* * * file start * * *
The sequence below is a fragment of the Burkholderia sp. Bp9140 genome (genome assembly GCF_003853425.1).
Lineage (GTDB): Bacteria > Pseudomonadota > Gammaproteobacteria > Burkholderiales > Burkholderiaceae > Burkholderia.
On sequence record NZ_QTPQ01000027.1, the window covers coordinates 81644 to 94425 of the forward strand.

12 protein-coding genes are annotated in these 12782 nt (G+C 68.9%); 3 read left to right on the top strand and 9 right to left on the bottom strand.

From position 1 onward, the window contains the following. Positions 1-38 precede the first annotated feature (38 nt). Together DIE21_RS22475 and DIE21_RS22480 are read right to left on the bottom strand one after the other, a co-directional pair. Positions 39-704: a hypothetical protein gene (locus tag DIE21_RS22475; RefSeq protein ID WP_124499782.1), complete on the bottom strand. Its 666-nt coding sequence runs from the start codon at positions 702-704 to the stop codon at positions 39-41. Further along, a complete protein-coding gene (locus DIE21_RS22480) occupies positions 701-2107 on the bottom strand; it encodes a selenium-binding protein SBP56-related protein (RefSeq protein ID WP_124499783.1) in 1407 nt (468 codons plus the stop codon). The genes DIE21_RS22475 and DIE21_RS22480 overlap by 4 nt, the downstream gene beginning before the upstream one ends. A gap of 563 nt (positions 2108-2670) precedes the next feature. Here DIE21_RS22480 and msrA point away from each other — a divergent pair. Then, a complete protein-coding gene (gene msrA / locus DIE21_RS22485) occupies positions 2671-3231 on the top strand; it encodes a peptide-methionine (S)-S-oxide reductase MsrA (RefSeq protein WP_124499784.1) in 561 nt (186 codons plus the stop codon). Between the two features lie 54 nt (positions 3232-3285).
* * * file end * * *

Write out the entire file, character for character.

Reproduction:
The sequence below is a fragment of the Burkholderia sp. Bp9140 genome (genome assembly GCF_003853425.1).
Lineage (GTDB): Bacteria > Pseudomonadota > Gammaproteobacteria > Burkholderiales > Burkholderiaceae > Burkholderia.
On sequence record NZ_QTPQ01000027.1, the window covers coordinates 81644 to 94425 of the forward strand.

12 protein-coding genes are annotated in these 12782 nt (G+C 68.9%); 3 read left to right on the top strand and 9 right to left on the bottom strand.

From position 1 onward, the window contains the following. Positions 1-38 precede the first annotated feature (38 nt). Together DIE21_RS22475 and DIE21_RS22480 are read right to left on the bottom strand one after the other, a co-directional pair. Positions 39-704: a hypothetical protein gene (locus tag DIE21_RS22475; RefSeq protein ID WP_124499782.1), complete on the bottom strand. Its 666-nt coding sequence runs from the start codon at positions 702-704 to the stop codon at positions 39-41. Further along, a complete protein-coding gene (locus DIE21_RS22480) occupies positions 701-2107 on the bottom strand; it encodes a selenium-binding protein SBP56-related protein (RefSeq protein ID WP_124499783.1) in 1407 nt (468 codons plus the stop codon). The genes DIE21_RS22475 and DIE21_RS22480 overlap by 4 nt, the downstream gene beginning before the upstream one ends. A gap of 563 nt (positions 2108-2670) precedes the next feature. Here DIE21_RS22480 and msrA point away from each other — a divergent pair. Then, a complete protein-coding gene (gene msrA / locus DIE21_RS22485) occupies positions 2671-3231 on the top strand; it encodes a peptide-methionine (S)-S-oxide reductase MsrA (RefSeq protein WP_124499784.1) in 561 nt (186 codons plus the stop codon). Between the two features lie 54 nt (positions 3232-3285).